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The Compliance and Regulatory Labels Guide and Requirements

From manufacturing to food and beverage, regulatory labels are used to keep consumers safe from harm. But depending on the industry you’re in, you’ll find that these regulations differ vastly. You may even be wondering if you need to use regulatory labels. 

If you’re looking for more information about regulatory and compliance labels, you’re in the right place. In this blog post, we’ll talk about what these labels are used for, different types of compliance and regulatory labels, and how to know if you need them. 

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Warning Labels

What Are Regulatory Labels Used for?

Regulatory labels are labels that are required by law or regulation. There are a number of different types of regulatory labels, and each type has its own specific labeling standards. One of the main uses of regulatory labels is to promote consumer safety. Some regulatory labels provide information about safe use, while others include ingredient lists and allergen information.  

In addition to enhancing consumer safety, regulatory labels also help mitigate legal and financial risks for your company. By demonstrating your compliance to laws and regulations pertinent to your industry, you avoid lawsuits, fines, and other financial consequences of non-compliance. 

Finally, regulatory labels help with supply chain management. Products that are well-labeled are easier to track through the supply chain. Should a recall be necessary, your company can pinpoint the exact batch that needs to be recalled and take swift action. 

What Are Compliance Labels Used for?

While compliance labels are similar to regulatory labels, they are not necessarily the same. Compliance labels can include regulatory labels, but their scope is much broader. In addition to demonstrating compliance with regulations, compliance labels can also be used to show that a product or package follows industry standards or internal policies. Compliance labels can include certifications and quality assurance, whereas regulatory labels are only for legal requirements. 

Some common uses of compliance labels include: 

  • Regulatory compliance: These labels ensure that products meet legal requirements, including safety, environmental, and labeling requirements.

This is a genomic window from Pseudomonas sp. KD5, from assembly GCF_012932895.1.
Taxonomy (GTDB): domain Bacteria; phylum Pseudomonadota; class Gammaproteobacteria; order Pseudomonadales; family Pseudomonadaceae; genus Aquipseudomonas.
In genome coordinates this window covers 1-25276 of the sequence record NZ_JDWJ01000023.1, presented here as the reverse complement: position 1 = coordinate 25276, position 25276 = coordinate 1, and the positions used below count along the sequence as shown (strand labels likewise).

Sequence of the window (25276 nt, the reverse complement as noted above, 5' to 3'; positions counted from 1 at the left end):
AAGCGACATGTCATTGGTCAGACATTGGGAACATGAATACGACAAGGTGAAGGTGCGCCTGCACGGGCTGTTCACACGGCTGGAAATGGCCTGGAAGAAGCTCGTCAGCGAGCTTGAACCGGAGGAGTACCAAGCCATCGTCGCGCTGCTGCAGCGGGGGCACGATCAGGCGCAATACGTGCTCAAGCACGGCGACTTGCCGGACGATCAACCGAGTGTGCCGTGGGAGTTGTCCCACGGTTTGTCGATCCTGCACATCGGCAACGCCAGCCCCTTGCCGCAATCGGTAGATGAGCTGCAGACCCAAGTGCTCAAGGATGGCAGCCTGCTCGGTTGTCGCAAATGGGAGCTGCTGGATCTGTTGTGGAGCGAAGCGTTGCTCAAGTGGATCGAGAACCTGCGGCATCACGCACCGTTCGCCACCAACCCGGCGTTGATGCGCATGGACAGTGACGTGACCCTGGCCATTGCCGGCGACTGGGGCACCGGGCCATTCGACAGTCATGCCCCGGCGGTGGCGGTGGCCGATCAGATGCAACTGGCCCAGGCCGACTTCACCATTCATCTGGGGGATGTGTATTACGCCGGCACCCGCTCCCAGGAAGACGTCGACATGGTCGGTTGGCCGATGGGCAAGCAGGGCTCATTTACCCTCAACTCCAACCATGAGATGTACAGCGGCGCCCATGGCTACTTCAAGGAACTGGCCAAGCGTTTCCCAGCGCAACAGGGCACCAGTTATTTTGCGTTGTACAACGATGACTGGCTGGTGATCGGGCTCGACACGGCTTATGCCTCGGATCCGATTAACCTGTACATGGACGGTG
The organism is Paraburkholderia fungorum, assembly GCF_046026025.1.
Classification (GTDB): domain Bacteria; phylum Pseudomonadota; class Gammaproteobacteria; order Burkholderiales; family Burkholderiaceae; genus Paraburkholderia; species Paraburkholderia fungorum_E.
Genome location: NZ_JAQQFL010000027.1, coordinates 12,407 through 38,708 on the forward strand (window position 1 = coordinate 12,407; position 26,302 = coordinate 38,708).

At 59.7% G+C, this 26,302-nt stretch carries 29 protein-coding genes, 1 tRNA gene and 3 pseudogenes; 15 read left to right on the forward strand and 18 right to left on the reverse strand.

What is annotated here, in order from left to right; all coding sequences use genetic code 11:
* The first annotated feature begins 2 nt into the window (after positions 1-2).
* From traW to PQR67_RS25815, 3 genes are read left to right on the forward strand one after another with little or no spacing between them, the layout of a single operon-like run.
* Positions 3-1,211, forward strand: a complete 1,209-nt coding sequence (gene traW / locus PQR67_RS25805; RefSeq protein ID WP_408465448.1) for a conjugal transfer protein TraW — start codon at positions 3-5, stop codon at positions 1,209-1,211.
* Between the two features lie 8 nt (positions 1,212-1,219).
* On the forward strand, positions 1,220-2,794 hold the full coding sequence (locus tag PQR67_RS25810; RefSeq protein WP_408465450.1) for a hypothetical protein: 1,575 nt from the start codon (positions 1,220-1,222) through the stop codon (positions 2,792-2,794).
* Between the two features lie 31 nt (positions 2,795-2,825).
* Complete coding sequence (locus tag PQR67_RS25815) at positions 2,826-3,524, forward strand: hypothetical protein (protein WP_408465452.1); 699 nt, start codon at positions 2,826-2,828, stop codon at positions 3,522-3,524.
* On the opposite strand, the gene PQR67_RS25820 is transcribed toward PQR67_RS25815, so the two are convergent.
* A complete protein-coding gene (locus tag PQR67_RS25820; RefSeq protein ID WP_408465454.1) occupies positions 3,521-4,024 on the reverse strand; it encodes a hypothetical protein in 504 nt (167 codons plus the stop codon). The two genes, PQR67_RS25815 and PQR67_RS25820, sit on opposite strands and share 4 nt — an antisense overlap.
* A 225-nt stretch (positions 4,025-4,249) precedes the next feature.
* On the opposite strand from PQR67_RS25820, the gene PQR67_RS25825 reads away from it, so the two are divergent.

• Industry standards: Many industries have their own standards and guidelines for quality, safety, and interoperability. Compliance labels indicate that the product conforms to these industry standards. 
  • Certifications: Compliance labels often signify that a product has obtained certifications from an independent organization, such as UL or CSA. These certifications may cover quality, environmental sustainability, ethical sourcing, or safety standards. This type of compliance label boosts consumer confidence and trust in your product. 
  • Internal policies: Companies may use compliance labels to ensure their products adhere to internal policies, such as quality control measures, internal safety protocols, or corporate sustainability initiatives. 
  • Supply chain transparency: In industries where traceability and accountability are critical, compliance labels are often used to provide information about the origin, manufacturing processes, or contents of a product. This promotes transparency throughout the supply chain. 

Medical Device Labels

Types of Regulatory and Compliance Labels

Regulatory and compliance labels are used across a wide variety of industries and sectors, so there are many different types. Each kind has its own very specific set of standards to follow. Here are some of most common the types of compliance and regulatory labels: 

  • UL: UL labels are compliance labels that prove that your product has been tested and certified by UL (Underwriter’s Laboratory). UL is an independent organization that develops safety standards for products. While UL certification is not mandatory by law, it demonstrates your company’s commitment to safety and quality. UL certification is typically for products sold within the United States. 
  • CE: CE labels are similar to UL labels, but for products that will be sold in the European market. CE labels are required for certain products, such as electronics, machinery, electrical equipment, PPE, and more. Because CE marks are required, they are considered regulatory labels.